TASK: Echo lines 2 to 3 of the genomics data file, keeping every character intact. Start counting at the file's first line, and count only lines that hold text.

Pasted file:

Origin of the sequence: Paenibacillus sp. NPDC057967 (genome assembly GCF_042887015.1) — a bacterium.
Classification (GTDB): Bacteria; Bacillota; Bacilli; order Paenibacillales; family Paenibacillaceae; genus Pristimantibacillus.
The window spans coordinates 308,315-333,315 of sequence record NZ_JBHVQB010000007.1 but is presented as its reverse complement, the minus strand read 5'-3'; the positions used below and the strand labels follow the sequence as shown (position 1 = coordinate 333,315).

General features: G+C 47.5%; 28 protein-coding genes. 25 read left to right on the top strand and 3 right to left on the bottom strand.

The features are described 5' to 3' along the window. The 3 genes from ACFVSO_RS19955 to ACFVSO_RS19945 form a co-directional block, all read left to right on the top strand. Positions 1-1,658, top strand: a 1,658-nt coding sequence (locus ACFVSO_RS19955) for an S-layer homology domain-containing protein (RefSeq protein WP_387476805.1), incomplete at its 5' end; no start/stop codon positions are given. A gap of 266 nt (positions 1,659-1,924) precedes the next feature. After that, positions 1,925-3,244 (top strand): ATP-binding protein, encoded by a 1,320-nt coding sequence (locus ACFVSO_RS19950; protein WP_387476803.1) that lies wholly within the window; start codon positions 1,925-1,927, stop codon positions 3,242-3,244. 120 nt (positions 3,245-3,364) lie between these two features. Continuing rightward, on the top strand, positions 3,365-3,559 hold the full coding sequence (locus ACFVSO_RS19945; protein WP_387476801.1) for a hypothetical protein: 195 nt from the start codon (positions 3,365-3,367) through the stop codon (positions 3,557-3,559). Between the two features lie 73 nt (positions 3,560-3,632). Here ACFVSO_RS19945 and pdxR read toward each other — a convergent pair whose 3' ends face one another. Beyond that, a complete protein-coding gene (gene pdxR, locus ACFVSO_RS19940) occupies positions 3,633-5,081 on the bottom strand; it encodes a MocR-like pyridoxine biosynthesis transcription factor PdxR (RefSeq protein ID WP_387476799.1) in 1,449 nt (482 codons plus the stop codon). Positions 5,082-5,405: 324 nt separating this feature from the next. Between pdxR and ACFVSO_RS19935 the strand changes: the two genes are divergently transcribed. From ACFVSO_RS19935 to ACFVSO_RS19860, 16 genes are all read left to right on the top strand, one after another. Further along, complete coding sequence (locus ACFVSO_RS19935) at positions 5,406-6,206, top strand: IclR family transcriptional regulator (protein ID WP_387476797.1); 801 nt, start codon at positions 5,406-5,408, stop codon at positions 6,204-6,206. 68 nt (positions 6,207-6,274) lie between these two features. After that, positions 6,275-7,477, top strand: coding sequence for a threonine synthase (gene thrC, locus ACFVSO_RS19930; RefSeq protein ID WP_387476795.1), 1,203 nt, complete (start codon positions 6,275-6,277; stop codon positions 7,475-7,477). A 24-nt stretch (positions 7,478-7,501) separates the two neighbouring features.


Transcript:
Classification (GTDB): Bacteria; Bacillota; Bacilli; order Paenibacillales; family Paenibacillaceae; genus Pristimantibacillus.
The window spans coordinates 308,315-333,315 of sequence record NZ_JBHVQB010000007.1 but is presented as its reverse complement, the minus strand read 5'-3'; the positions used below and the strand labels follow the sequence as shown (position 1 = coordinate 333,315).